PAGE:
Scourge of 'chuggers' in St Albans city centre

PUBLISHED: 18:03 30 July 2012

Chuggers in St Albans city centre

Chuggers in St Albans city centre

Archant

WHEN the Herts Ad relocated to its new city centre home in March, all of the editorial team were delighted. We had been holed away in an industrial estate on the edge of town where lunchtime options were limited, so the move into the Town Hall Chambers on Market Place was greeted with open arms.

But there has been one blight on our lunchtimes, one we know our readers share, and that is the presence of the chuggers.

The chuggers - a term derived from the phrase charity muggers - are officially known as “face to face fundraisers”. But ask around and many will agree that they have made a trip down St Peters Street during the week a bit like running the gauntlet.

Perhaps you’ve come across these individuals, usually located between Boots and BHS, wearing charity bibs, holding a clipboard and trying to coax you with their “friendly” manner into setting up a direct debit/make a donation?

And maybe you too have taken umbrage with their over-familiar approach, their persistent badgering and insinuations you’re morally bankrupt for failing to hand over your bank details?

Whether it is comments about my appearance or advice about “smiling” because “it might never happen”, their presence in St Albans is starting to grate. And I’m not alone.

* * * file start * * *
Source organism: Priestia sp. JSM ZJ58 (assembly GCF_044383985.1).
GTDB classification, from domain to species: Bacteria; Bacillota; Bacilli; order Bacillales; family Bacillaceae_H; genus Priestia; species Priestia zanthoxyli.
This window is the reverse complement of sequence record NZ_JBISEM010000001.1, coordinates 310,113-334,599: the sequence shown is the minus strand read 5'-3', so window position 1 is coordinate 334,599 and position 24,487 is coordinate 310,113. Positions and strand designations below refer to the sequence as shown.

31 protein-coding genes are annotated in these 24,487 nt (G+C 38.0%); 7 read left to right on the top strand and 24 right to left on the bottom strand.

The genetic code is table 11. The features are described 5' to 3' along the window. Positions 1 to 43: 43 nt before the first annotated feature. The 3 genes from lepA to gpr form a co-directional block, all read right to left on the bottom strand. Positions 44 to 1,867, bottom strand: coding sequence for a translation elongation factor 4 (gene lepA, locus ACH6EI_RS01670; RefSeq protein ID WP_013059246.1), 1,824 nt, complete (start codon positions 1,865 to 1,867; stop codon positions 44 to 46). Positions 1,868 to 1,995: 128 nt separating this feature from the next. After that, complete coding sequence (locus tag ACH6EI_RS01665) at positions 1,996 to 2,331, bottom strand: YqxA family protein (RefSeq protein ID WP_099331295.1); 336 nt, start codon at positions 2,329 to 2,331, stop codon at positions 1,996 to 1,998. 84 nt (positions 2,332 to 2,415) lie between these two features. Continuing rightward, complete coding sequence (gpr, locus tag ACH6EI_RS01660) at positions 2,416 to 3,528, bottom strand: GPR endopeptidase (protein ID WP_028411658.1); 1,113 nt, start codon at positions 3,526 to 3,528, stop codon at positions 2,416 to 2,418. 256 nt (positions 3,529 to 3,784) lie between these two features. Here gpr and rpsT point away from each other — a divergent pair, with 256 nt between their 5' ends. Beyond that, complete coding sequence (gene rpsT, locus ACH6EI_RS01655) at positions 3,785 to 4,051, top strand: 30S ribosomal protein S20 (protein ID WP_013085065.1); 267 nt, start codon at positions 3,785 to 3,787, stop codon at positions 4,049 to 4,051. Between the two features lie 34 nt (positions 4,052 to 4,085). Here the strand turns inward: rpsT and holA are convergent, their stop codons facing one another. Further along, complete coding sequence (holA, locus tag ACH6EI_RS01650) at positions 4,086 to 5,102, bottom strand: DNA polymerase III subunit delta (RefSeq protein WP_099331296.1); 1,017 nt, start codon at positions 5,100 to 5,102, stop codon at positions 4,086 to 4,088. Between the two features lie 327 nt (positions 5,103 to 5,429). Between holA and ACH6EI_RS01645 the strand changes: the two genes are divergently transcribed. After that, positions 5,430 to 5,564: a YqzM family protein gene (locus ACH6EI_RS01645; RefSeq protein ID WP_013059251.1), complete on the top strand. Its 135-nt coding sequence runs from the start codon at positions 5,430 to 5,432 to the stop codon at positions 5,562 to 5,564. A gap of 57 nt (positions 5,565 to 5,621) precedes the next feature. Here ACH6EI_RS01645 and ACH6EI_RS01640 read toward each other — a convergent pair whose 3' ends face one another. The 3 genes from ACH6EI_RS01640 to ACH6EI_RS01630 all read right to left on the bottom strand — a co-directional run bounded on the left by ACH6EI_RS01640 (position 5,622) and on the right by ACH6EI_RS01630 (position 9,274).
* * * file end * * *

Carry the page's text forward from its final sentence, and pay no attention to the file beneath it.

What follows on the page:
Look on the internet and this is an issue making national news: shops in Brighton recently called for help reducing chuggers because it was detrimental to business; a review commissioned by the Government has called for more power to control face to face fundraisers; and a report last month indicated some companies would be investigated after it was found their collectors were breaching guidelines.

On their website, the Public Fundraising Regulatory Authority claim it costs a charity between £80 to £160 to recruit a new donor through this method of fundraising. A donation of £10 a month would take between eight to 16 months for the charity to break even with the agency employed.

The tactics employed vary but all who have spoken to us say their encounters haven’t encouraged them to donate.

One man told me how he was on his phone when a chugger approached him and the ‘fundraiser’ didn’t relent even when he indicated he was mid-conversation. Instead, the chugger followed him repeatedly trying to draw him off the phone.